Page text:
Search Images Maps Play YouTube News Gmail Drive More »
Sign in
Screen reader users: click this link for accessible mode. Accessible mode has the same essential features but works better with your reader.

Patents

  1. Advanced Patent Search
Publication numberUS5050956 A
Publication typeGrant
Application numberUS 07/585,504
Publication dateSep 24, 1991
Filing dateSep 20, 1990
Priority dateSep 20, 1990
Fee statusLapsed
Publication number07585504, 585504, US 5050956 A, US 5050956A, US-A-5050956, US5050956 A, US5050956A
InventorsP. Kevin Carpenter, Michael J. James
Original AssigneeHunter Associates Laboratory Inc.
Export CitationBiBTeX, EndNote, RefMan
External Links: USPTO, USPTO Assignment, Espacenet
Optical fiber attenuator and connecting element
US 5050956 A
Abstract
The attenuator includes an externally threaded sleeve for receiving standard ferrules within its bore at opposite ends, an internally threaded adjuster for threaded engagement about the sleeve and a ferrule locking nut threadedly engageable about the adjuster for clamping a ferrule at one end of the sleeve between the adjuster and ferrule locking nut. By relatively threading the sleeve and adjuster, the ferrule may be displaced relative to the sleeve whereby the end face of the optical fiber carried thereby is adjustably spaced from the end face of an optical fiber carried by a ferrule fixed on the sleeve at the opposite end thereof.
Images(2)
Previous page
Next page
Claims(17)
What is claimed is:
1. Apparatus for adjusting the attenuation of light passing between a pair of optical fibers disposed in spaced end-to-end relation one to the other, comprising:
a pair of elongated, generally cylindrical, ferrules mounting respective optical fibers generally axially therealong with the fibers terminating in end faces substantially adjacent the respective ends of the ferrules;
a sleeve having a throughbore for receiving the ferrules through its opposite ends with the ferrule ends in opposition to one another and the fiber end faces in spaced opposing relation to one another, at least a portion of said sleeve being externally threaded;
an internally threaded adjuster for threaded engagement about one end of said sleeve, said adjuster having an opening at one end for receiving one of said ferrules and an externally threaded portion;
means for retaining the other of said ferrules in the other end of said sleeve;
an internally threaded nut for threaded engagement with the externally threaded portion of said adjuster and having an opening at one end for receiving said one ferrule; and
means cooperable between said one ferrule and at least one of said adjuster and said nut for retaining said one ferrule in said sleeve and responsive to threading action between said adjuster and said sleeve for axially displacing said one ferrule relative to the other ferrule whereby the ends of the ferrules and the end faces of the optical fibers carried thereby are adjustably spaced one from the other.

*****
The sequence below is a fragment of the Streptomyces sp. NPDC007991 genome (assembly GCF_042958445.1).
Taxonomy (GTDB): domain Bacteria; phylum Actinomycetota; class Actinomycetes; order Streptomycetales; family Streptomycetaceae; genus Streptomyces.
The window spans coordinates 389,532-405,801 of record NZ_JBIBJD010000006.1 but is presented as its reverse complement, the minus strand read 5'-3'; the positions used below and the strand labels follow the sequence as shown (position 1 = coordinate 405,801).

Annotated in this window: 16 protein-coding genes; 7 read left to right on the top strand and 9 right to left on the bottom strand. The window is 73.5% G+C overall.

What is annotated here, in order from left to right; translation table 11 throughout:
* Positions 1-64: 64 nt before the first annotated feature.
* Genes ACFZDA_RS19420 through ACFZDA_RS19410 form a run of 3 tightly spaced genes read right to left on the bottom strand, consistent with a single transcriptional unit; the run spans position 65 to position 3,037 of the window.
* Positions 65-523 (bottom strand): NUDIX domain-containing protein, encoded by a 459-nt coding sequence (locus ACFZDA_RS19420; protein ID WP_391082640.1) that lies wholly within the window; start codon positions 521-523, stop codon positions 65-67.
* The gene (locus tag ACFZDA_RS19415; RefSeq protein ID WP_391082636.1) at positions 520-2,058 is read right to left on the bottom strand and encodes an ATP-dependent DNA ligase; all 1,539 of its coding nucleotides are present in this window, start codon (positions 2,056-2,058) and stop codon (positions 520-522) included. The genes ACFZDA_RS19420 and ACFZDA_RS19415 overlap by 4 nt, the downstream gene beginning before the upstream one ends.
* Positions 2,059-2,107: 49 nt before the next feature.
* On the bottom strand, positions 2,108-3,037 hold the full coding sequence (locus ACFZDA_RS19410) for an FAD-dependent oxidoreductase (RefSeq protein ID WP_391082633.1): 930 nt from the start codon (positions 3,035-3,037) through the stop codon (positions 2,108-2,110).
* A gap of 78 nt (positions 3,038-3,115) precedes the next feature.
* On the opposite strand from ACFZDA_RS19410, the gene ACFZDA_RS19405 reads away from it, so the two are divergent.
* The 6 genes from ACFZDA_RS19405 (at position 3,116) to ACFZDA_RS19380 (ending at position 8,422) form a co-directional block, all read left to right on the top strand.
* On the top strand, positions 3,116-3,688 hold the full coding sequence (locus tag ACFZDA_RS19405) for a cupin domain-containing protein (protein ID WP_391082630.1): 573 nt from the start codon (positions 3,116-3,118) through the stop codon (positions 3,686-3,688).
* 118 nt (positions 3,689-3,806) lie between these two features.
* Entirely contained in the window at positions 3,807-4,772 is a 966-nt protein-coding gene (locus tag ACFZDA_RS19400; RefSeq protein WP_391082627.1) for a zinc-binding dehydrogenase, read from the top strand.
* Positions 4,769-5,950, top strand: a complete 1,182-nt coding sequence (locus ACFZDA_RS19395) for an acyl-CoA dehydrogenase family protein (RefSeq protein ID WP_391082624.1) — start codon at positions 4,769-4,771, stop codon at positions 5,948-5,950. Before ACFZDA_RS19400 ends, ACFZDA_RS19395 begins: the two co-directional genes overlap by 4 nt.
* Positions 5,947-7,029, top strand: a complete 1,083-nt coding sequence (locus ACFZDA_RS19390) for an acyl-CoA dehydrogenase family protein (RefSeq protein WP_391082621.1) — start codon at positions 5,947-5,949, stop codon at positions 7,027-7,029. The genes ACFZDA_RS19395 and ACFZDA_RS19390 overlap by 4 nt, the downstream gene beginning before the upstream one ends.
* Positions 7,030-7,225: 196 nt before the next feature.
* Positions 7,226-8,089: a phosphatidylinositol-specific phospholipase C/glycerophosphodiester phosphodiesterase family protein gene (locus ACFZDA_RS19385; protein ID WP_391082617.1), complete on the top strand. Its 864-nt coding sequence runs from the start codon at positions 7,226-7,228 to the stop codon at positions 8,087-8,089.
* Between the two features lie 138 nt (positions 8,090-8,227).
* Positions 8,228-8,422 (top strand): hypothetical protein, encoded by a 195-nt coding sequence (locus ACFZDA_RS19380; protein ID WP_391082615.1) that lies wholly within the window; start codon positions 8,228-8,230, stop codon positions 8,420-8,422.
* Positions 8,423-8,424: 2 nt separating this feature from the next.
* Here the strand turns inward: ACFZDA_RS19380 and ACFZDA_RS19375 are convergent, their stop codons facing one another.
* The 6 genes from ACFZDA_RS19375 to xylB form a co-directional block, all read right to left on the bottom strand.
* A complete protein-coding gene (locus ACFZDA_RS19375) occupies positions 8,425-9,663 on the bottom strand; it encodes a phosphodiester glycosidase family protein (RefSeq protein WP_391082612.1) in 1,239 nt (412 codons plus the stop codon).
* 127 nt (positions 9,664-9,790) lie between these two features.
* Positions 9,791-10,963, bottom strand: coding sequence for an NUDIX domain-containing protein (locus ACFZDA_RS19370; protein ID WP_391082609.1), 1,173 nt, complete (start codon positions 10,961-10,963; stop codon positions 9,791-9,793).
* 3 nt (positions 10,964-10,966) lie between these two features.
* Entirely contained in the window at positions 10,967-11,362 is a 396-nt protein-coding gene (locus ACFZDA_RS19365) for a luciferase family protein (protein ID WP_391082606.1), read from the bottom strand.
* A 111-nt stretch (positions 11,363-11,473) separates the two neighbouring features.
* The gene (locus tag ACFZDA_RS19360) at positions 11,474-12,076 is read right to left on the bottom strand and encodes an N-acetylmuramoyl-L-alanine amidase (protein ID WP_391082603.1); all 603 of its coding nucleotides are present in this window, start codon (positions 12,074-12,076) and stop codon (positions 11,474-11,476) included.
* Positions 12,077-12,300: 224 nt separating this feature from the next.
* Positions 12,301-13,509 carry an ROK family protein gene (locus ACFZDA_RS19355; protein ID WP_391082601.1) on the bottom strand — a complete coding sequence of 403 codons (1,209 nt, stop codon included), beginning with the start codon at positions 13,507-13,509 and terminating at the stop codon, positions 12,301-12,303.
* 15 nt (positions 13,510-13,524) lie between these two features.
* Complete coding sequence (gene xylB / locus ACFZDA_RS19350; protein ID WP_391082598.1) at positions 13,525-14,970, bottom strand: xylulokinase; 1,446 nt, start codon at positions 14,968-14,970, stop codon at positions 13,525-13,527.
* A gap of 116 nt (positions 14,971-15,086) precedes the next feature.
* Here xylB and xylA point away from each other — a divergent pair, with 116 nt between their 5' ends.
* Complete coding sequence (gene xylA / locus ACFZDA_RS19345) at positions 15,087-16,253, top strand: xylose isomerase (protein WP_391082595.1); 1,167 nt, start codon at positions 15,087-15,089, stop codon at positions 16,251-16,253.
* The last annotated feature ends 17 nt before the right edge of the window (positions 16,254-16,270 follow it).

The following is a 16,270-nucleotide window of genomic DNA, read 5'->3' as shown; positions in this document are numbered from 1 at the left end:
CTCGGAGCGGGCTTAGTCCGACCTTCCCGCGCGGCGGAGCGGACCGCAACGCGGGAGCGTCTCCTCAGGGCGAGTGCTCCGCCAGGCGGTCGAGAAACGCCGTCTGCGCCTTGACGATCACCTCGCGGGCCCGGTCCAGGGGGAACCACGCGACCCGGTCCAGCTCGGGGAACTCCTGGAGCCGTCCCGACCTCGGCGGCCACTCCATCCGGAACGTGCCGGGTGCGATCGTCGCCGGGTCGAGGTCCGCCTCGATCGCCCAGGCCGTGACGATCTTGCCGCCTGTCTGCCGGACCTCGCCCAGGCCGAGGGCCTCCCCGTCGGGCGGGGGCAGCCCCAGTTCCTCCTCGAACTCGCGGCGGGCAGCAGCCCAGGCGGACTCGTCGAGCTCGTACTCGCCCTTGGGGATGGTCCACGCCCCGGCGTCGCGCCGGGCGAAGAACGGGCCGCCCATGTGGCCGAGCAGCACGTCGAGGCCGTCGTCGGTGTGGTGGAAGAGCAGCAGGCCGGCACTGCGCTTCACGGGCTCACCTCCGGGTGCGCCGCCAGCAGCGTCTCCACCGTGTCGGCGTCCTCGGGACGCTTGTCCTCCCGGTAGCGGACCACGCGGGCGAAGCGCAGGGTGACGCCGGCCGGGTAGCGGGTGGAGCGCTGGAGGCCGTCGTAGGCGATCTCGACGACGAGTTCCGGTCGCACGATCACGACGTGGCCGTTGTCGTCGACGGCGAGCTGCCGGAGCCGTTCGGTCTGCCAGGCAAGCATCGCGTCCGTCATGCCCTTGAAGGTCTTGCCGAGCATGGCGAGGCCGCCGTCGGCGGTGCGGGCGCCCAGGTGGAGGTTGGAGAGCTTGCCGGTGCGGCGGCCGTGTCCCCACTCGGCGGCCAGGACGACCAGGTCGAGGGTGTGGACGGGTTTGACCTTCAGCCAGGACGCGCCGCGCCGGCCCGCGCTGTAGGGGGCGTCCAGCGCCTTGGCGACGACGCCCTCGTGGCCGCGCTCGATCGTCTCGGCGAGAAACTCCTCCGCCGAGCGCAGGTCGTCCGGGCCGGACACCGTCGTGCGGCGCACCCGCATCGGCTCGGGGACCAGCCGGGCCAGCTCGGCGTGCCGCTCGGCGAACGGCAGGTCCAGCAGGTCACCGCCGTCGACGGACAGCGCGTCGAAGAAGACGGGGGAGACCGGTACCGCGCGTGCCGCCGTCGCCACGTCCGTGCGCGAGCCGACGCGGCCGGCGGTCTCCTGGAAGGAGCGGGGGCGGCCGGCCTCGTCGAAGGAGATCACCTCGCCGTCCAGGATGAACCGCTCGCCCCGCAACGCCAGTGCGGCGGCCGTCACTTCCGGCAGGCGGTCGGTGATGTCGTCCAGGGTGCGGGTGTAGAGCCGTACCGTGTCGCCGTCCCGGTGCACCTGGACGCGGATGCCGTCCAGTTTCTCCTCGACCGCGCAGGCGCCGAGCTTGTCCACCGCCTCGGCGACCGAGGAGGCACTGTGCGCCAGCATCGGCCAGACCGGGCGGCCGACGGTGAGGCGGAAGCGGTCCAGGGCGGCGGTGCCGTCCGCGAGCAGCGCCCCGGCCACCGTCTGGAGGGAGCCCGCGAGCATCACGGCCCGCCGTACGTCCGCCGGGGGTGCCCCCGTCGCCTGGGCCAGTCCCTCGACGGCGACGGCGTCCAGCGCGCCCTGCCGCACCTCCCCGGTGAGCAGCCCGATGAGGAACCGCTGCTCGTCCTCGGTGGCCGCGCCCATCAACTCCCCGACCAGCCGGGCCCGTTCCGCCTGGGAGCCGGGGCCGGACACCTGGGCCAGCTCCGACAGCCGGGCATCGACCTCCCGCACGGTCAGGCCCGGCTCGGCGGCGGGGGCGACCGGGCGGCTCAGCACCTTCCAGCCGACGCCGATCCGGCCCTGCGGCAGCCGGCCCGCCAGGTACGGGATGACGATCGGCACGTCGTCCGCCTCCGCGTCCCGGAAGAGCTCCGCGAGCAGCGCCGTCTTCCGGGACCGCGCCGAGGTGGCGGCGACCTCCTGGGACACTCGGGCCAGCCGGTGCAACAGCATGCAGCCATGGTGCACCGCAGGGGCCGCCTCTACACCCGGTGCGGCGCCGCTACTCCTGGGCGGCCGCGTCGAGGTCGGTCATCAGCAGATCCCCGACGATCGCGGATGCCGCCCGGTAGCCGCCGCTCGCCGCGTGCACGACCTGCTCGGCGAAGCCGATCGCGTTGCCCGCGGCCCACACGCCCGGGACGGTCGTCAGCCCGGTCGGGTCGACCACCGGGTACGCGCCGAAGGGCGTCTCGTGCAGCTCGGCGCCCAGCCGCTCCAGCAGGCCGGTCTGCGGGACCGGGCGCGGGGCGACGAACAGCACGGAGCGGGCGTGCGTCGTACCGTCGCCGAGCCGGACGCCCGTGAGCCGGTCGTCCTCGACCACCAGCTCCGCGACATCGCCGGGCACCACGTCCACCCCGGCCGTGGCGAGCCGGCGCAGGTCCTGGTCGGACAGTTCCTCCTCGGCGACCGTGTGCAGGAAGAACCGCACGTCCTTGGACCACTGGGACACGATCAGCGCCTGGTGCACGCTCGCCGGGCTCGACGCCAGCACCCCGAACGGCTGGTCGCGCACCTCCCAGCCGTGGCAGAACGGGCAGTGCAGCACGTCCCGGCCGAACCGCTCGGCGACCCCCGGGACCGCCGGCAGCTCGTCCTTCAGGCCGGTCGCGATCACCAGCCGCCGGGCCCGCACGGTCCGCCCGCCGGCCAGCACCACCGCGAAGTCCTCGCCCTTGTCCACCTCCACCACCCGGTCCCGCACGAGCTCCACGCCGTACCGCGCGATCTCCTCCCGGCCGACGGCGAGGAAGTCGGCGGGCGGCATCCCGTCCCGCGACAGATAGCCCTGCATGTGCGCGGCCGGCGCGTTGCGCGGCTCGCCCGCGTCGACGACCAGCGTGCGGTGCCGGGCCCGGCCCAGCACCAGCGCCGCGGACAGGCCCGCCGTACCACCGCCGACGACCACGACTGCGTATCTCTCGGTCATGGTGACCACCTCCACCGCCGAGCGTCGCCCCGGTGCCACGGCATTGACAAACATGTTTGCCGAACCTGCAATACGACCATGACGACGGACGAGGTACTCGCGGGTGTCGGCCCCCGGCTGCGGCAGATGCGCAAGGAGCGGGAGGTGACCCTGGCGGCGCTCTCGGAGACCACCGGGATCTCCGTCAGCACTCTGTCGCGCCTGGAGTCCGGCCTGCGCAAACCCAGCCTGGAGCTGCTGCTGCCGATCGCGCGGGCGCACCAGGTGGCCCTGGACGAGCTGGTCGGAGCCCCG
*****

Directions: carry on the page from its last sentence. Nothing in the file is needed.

2. Adjusting apparatus according to claim 1 including a locking nut externally threaded about said sleeve for locking said adjuster in axially adjusted position along said sleeve.
3. Adjusting apparatus according to claim 1 wherein said retaining means includes an internally threaded ferrule lock nut threadably engageable with the external threads on said sleeve and engageable with said other ferrule.
4. Adjusting apparatus according to claim 3 wherein said ferrules are identical in configuration to one another.
5. Adjusting apparatus according to claim 1 wherein said internally threaded nut has a radially inwardly directed flange defining the opening therein for receiving the one ferrule, said one ferrule having a pair of annular flanges spaced axially one from the other, with said flanges engaging said adjuster and said internally threaded nut, respectively, to lock said one ferrule to said nut and said adjuster for movement therewith upon threading action between said adjuster and said sleeve.
6. Adjusting apparatus according to claim 1 wherein each ferrule carries a flange and a projecting shaft carrying the optical fiber and its end face, said flange abutting said sleeve determining the maximum extent to which the ferrule is receivable in said one sleeve end for optimal coaxial alignment of the optical fibers, the threading action between said adjuster and said sleeve displacing the one ferrule from said sleeve and reducing the extent to which said shaft lies in said sleeve whereby, as the space between the end faces of the optical fibers and, hence, degree of attenuation increases, a degree of axial misalignment without substantially affecting the linearity of the attenuation is permitted.
7. Adjusting apparatus according to claim 1 wherein said ferrule has a shaft receivable in said sleeve, said shaft having a predetermined diameter, the largest cross-section of said adjusting apparatus being no greater than about five times the diameter of said shaft.
8. Adjusting apparatus according to claim 1 wherein each ferrule has a shaft of predetermined length receivable in said sleeve, the overall length of said adjusting apparatus at maximum spacing between said optical fiber end faces and at maximum attenuation being no greater than the combined axial length of said pair of ferrules and the length of the shaft of one ferrule.